Thursday, June 27, 2013

How Omaha TV covered yesterday's Supreme Court gay marriage decisions on Prop 8 and DOMA

WOWT did a nice job of pegging the Supreme Court decisions to the practical reasons gay people want to marry, ticked off by reporter Jacki Ochoa, using yesterday's rally in Memorial Park as a backdrop. Mallorie Maddox's introduction clearly and accurately explained the ruling, which was a credit to whoever wrote the copy, although she probably shouldn't have marred her introduction with editorializing ("People are reacting — and sometimes overreacting — to a major decision from the Supreme Court...") although AKSARBENT would not take issue with the opinion she expressed.
     Channel 6 never lost sight of the reason for the DOMA lawsuit by Edie Windsor — an inheritance tax bill approaching $400,000 handed her by a federal government that refused to recognize her legal marriage (in Canada) to a woman. Good work by WOWT, which generously allows embedding of its stories by bloggers, but doesn't offer them options to size the video to fit their layout. You can see the video at WOWT's website here.
     KETV's coverage, (at 5) by Natalie Glucklich was just OK (unlike her terrifically compelling piece about the abuse and vindication of a gay couple in CB who got a $147,000 ruling against a property management company that literally terrorized them, then evicted them under false pretenses) but her report was way better than her piece's truly idiotic introduction by co-anchors Adrian Whitsett and Melissa Fry: "For the first time in our nation's history, the Supreme Court struck down the Defense of Marriage Act and California's ban on gay marriage."
     Huh? Prop 8 is/was about five years old and DOMA was passed in 1996. And generally, the Supreme Court doesn't strike down laws more than once. We've no idea what Whitsett and Fry were trying to say, but they should probably try harder.

     Glucklich's reportage included gay people in Memorial Park singing the national anthem a capella (wince) but had a good quote from Ann Boyle about tax injustice meted out to LGBTs (another reason we love Boyle). Glucklich checked with a constitutional law professor about the status of gay couples in Nebraska married in Iowa. He wasn't able to offer much clarity because such things are up to states, which define marriage differently. See KETV's 5 pm coverage here.
George Thompson: "We oughta do what the constitution says,
more than what personal opinion or one particular group does."
     At 6, KETV's introduction by Todd Andrews and Melissa Fry was different and made sense.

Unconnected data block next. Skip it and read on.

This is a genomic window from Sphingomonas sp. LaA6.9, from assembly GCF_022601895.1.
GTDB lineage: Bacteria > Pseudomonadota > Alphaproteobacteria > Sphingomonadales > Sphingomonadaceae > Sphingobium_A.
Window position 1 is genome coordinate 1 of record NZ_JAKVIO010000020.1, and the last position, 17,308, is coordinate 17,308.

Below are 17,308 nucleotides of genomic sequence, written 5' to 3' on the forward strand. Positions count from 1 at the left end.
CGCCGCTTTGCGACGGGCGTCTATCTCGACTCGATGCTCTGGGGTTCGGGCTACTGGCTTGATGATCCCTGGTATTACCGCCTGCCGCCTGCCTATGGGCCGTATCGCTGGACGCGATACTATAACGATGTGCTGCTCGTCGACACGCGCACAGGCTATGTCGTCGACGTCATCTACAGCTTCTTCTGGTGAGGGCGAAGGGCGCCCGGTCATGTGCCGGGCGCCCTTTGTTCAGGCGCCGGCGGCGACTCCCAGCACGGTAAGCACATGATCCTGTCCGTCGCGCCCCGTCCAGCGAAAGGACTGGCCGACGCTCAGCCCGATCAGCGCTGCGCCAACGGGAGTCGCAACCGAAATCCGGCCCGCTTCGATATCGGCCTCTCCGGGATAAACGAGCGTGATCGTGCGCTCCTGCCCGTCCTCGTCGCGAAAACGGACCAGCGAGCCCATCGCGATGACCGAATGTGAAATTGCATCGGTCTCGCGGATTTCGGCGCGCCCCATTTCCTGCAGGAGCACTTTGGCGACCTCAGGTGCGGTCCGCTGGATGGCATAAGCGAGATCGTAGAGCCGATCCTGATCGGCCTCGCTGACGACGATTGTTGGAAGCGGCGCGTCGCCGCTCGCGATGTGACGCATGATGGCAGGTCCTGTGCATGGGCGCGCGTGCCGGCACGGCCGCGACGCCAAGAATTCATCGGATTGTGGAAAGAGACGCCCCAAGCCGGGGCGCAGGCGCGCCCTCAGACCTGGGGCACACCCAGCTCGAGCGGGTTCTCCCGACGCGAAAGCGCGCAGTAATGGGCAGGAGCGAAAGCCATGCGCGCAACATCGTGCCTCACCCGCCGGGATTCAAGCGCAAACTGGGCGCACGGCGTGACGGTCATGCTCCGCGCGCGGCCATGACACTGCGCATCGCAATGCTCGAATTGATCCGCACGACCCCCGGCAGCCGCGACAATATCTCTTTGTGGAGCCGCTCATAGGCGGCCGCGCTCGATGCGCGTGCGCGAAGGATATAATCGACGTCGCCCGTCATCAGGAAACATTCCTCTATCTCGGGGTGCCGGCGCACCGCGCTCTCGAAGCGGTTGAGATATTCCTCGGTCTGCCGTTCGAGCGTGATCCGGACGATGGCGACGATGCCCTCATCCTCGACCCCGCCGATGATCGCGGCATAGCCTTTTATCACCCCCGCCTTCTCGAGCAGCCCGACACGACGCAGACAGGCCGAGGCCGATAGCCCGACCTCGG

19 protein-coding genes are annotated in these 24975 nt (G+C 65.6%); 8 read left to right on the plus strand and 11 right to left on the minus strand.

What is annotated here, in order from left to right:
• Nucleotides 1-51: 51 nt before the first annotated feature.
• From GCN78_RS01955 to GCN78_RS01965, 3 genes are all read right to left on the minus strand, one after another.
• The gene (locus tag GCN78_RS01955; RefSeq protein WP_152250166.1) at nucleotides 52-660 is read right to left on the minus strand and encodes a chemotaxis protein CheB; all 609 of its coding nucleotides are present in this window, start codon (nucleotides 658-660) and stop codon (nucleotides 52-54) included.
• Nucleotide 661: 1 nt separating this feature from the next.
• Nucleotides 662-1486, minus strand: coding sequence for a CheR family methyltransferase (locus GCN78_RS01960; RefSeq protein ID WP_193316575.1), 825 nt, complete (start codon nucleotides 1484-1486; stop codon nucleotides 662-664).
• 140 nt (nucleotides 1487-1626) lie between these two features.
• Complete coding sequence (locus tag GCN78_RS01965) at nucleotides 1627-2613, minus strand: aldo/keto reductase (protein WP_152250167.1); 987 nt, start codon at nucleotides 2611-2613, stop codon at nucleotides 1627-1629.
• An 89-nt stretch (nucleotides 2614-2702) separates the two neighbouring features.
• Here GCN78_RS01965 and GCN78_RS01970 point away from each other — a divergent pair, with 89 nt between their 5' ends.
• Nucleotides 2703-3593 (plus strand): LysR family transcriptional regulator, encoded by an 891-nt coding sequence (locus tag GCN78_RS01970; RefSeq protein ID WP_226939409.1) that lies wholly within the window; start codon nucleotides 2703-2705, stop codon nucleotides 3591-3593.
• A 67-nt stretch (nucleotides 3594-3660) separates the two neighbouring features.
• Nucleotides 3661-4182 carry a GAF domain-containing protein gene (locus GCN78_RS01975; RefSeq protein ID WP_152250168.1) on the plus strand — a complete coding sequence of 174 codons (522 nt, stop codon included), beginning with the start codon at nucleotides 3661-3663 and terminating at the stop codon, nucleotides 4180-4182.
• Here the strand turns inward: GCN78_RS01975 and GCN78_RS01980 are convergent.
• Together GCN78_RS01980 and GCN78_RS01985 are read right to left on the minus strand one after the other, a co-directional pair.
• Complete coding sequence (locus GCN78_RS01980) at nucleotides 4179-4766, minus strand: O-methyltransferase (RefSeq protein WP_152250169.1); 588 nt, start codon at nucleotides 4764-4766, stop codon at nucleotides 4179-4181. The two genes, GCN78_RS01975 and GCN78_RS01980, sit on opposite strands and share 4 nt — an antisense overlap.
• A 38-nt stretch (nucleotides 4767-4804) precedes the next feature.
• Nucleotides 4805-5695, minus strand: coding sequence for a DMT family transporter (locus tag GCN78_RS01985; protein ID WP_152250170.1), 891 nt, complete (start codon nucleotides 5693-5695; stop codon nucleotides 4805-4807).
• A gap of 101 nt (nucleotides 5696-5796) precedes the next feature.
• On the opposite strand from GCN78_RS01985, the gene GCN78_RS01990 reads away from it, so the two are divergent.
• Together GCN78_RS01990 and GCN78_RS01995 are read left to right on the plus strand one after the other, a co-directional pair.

Glucklich's report also was different and better, including cogent comments from Shelly Kiel of Citizens for Equal Protection as well as an interview with the gay owners of Council Bluffs' Dixie Quicks retaurant, who, Glucklich significantly revealed, moved their business from Omaha, NE because of the gay-friendlier climate of Iowa.
     Also interviewed at Dixie Quicks was one George Thompson, who tried to disguise his heterosexual supremacist tendencies by cloaking them in what he probably hoped would sound like a fair-minded appeal to the Constitution, evidently ignorant of the fact (he probably watches Fox) that the DOMA ruling was decided on the equal protection clause of the Constitution.
     The injudicious Mr. Thompson clearly enjoys eating at a gay-owned and operated restaurant but thinks neither the owners nor any other gay couples should be allowed to marry because evidently gay couples getting stuck with enormous inheritance tax bills that straight couples escape is just fine by Mr. Thompson.
     He should count among his blessings that Iowa's sexual orientation antibias laws cover uppity heteros like himself, as well as gays; this prevents the owners of Dixie Quicks from telling him to take his bigoted ass to dine elsewhere, not that they would ever be rude enough to do such a thing.

     KMTV's report at 10 pm took an approach similar to WOWT's: a nuts-and-bolts approach to the economic and legal benefits of marriage that were/are denied to gay couples. Just-the-facts Kim Foley did a conscientious job of illustrating those benefits by profiling yet another gay couple who left Omaha for Council Bluffs to get them, after one of the couple lost his job.
     (Earth to antigay Jean Stothert, who insisted last year that Omaha didn't need an antibias ordinance: the 21st Century is on the line, irked, and increasingly unpersuaded by your preposterous, delusional, self-serving bullshit.)
     Foley's report was preceded by a good background explanation by anchor Craig Negrelli, although he left out the reason that the Supreme Court sent the Prop 8 case back to California — the plaintiffs who challenged the reversal of Prop 8 by the appeals court did not have standing to do so, so the merit of the case wasn't addressed by the court.
     Fox42: Who really cares how they cover anything? They don't even have a Saturday newscast, the freaking cheapskates.

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